Abstract

Bone marrow (BM) is one of the most common sites and often the first clinical indication of metastatic progression of breast cancer. Multivariate analyses have shown that the presence of cytokeratin positive tumor cells in the marrow of women with newly diagnosed stage I, II or III breast cancer is an independent predictor of survival. The objective of this study was to develop an orthotopic model of spontaneous BM metastasis to facilitate studies of this process. A murine mammary adenocarcinoma cell line, Clone 66, was transduced with the neomycin resistance gene (C166neo) and injected orthotopically into female Balb/c mice. Polymerase chain reaction (PCR) for the neo gene performed on BM cells harvested from tumor bearing mice demonstrated as few as 102 injected tumor cells produced BM micrometastases at 4 weeks post-injection. Small foci of tumor cells were identified in the mammary fatpad (mfp) without gross evidence of primary tumors. Higher doses of tumor cells produced BM micrometastases, detectable by PCR, at one week post-injection. Constructs containing green fluorescent protein (GFP) and the neomycin resistance gene (neo) were also transduced into Clone 66 cells (C166-GFPneo) and injected into the mfp. GFP transduced tumor cells were identified in multiple tissues in addition to BM by flow cytometric analysis (FACS) but less 13% of the animals developed gross metastases. This model is a clinically relevant tool for the analysis of organ specificity of metastasis.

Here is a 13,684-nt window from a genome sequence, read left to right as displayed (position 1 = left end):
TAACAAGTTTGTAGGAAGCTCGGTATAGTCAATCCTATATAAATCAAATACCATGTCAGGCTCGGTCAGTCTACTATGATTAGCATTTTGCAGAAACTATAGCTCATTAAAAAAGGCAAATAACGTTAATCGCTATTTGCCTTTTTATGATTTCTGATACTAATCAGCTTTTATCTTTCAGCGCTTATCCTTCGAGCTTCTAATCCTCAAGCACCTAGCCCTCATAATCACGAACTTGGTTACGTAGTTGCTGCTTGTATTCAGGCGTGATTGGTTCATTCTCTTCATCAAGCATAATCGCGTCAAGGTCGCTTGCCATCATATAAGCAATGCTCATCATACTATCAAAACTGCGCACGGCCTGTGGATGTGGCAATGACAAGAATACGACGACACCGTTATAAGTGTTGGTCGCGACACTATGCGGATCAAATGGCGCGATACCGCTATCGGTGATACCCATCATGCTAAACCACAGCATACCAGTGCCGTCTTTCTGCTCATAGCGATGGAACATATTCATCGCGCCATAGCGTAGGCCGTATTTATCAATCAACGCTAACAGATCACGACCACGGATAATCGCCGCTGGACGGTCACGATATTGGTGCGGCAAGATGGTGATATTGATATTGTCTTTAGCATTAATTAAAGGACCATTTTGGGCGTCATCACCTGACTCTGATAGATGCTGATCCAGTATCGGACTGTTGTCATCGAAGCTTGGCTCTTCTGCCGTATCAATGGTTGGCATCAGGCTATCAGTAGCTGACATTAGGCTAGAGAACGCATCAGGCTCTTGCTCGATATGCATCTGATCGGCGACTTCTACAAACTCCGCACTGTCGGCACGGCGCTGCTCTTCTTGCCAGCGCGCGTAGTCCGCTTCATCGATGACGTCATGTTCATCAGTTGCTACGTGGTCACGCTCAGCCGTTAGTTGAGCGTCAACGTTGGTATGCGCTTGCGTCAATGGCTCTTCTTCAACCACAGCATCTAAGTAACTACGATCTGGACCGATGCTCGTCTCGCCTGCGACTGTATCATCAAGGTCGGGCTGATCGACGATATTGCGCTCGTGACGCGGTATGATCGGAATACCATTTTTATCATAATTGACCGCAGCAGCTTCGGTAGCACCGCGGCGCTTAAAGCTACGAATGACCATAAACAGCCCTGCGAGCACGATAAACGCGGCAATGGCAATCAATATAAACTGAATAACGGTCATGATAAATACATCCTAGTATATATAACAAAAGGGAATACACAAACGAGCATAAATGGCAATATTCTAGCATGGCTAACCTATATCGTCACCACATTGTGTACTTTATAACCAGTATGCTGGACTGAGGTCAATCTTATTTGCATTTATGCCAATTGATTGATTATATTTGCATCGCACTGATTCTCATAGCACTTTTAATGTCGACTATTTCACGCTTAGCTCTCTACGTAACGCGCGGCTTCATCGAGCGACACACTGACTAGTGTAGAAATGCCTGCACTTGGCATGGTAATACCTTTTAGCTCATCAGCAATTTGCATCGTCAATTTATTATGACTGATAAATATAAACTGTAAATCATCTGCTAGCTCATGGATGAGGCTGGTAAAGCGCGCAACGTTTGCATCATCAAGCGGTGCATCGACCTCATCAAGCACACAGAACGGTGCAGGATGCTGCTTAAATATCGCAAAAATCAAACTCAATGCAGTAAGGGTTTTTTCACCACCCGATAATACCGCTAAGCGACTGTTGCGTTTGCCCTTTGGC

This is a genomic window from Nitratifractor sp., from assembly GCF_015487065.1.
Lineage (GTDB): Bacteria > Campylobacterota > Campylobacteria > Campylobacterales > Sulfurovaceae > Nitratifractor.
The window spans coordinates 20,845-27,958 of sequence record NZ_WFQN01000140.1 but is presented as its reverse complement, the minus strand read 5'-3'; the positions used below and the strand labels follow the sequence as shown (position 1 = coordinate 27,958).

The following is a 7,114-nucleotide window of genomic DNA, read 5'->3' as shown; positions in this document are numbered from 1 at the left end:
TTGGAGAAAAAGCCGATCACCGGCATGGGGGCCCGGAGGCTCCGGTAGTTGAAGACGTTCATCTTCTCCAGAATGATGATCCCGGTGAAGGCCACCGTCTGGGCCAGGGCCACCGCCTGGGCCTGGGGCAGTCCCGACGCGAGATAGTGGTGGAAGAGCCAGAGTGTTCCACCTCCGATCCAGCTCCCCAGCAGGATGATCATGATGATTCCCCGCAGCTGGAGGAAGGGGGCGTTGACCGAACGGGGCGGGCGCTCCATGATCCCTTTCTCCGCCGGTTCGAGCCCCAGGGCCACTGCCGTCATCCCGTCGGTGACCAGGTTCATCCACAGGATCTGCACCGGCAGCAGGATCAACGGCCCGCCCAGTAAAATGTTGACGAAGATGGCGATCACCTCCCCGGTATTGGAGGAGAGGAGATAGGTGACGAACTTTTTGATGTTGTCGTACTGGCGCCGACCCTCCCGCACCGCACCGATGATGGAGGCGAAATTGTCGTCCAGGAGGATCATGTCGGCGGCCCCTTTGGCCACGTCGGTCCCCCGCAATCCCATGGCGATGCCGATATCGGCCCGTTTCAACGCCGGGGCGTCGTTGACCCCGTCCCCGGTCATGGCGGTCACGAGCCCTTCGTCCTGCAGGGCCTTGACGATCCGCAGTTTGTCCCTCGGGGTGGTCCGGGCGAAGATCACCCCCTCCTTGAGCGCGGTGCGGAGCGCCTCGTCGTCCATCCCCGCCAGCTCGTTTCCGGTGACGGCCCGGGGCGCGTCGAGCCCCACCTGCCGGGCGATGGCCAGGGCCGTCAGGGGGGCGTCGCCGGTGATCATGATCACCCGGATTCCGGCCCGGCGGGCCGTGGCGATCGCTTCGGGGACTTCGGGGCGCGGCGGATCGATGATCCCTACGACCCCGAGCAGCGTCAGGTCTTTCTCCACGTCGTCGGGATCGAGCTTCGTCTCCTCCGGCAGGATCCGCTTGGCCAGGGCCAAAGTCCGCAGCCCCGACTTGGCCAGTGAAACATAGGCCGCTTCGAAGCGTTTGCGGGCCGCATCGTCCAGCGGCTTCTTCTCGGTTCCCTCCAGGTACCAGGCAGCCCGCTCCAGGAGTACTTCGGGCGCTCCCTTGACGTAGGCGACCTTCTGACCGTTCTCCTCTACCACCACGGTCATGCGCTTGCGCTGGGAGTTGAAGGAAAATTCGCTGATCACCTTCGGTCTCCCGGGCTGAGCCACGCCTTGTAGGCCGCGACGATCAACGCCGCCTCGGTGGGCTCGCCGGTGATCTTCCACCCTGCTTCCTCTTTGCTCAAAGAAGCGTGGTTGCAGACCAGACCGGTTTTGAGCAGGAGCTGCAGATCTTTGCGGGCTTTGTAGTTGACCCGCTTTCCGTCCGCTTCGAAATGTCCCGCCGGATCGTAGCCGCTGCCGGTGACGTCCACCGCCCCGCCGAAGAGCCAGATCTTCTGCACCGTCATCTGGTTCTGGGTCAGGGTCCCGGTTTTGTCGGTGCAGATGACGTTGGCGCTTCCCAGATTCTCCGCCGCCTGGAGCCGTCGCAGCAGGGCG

Original languageEnglish (US)
Pages (from-to)561-569
Number of pages9
JournalClinical and Experimental Metastasis
Volume19
Issue number7
DOIs
Publication statusPublished - Dec 1 2002

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Keywords

  • Bone marrow metastasis
  • Breast cancer
  • Mammary tumor
  • Murine model

ASJC Scopus subject areas

  • Oncology
  • Cancer Research

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